Notated Music Salt River [music transcription]
About this Item
- Salt River [music transcription]
- Contributor Names
- Jabbour, Alan (Transcriber)
- Created / Published
- [Between 1966 and 1968]
- Subject Headings
- - Instrumental music
- - Fiddle tunes
- - Folk music--Appalachian Region
- - Breakdowns
- - Reels
- - Ethnography
- - Sheet Music
- - Music score
- - United States -- Virginia -- Giles County -- Glen Lyn
- Sheet Music
- Music score
- - Meter: 4/4
- - Strains: 2 (high-low, 4-4)
- - Transcribed by Alan Jabbour, from a performance by Henry Reed.
- - Compass: 12
- - Key: A
- - Phrase Structure: ABAC QRQS (abcd abef qrst qruf)
- - Related Tune(s): Paddy on the Turnpike
- - Rendition: 1r-2r-1r-2r-1r-2
- - Stylistic features: Fewer sixteenth notes, more eighth notes.
- - Related Tune(s): The Pateroller Song
- - Related Tune(s): Muddy Roads
- - Handwritten: Played thru 3 times. First notes missed at beginning, & last str. not repeated last time. 2nd time recorded.
- - "Salt River" probably refers to the river of that name in Kentucky. Bill Monroe and His Bluegrass Boys recorded this fiddle tune in 1964 under the title "Salt Creek" (Decca 31596), modifying the original name in honor of the creek in Indiana near where Monroe held his annual Bean Blossom Festival. Monroe's banjoist, Bill Keith, apparently got the tune originally from West Virginia banjoist Don Stover. The Monroe recording has given the tune a new lease on life on the bluegrass circuit.Henry Reed's set is melodically fairly simple, suggesting the possibility that the tune was usually played as a banjo tune. He begins on the high strain, as does Hobart Smith of Saltville, Virginia, in a 1956 recording called "The Pateroller Song" (on Instrumental Music of the Southern Appalachians, Tradition TLP 1007) that sounds similar. The tune's distribution seems to have been limited to Virginia and West Virginia before its bluegrass diffusion in the later decades of the twentieth century.See additional discussion and citations under "Muddy Roads" in The Hammons Family (Library of Congress, AFS L65-66). As a tune, "Salt River" is a scion of the large family of tunes best represented by the Irish and American reel "Paddy on the Turnpike" (see Bayard, Hill Country Tunes, #31 for comparative references).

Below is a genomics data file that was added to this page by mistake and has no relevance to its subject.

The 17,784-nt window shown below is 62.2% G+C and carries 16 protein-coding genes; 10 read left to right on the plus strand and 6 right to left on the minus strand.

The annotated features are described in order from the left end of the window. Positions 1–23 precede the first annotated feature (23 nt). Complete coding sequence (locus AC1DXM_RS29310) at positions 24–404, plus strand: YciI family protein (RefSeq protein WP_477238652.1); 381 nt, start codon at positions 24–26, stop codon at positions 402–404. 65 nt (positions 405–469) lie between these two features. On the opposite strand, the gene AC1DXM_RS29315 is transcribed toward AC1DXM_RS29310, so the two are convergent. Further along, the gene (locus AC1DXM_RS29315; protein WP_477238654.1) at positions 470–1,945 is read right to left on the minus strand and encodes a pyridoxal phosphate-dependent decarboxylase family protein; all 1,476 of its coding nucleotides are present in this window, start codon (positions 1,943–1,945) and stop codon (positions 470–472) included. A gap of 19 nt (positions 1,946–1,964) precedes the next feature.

- manuscript; 1 page
- Call Number/Physical Location
- AFC 1967/007: Notebook 3: p. 14a
- Source Collection
- Alan Jabbour duplication project, part 1
- American Folklife Center
- Digital Id
- Online Format
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Please cite the source collection title, collection number, and repository, for example:
Alan Jabbour duplication project, part 1 (AFC 1967/007), American Folklife Center, Library of Congress
Alan Jabbour duplication project, part 2 (AFC 1969/008), American Folklife Center, Library of Congress
Fiddle tunes of the old frontier: the Henry Reed collection online presentation (AFC 1999/016), American Folklife Center, Library of Congress
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Citations are generated automatically from bibliographic data as a convenience, and may not be complete or accurate.
Chicago citation style:
Jabbour, Alan. [Salt River music transcription]. [Between 1966 and 1968, 1966] Notated Music. Retrieved from the Library of Congress, https://www.loc.gov/item/afcreed000057/. (Accessed May 29, 2017.)
APA citation style:
Jabbour, A. (1966) [Salt River music transcription]. [Between 1966 and 1968] [Notated Music] Retrieved from the Library of Congress, https://www.loc.gov/item/afcreed000057/.
MLA citation style:
Jabbour, Alan. [Salt River music transcription]. [Between 1966 and 1968, 1966] Notated Music. Retrieved from the Library of Congress, <https://www.loc.gov/item/afcreed000057/>.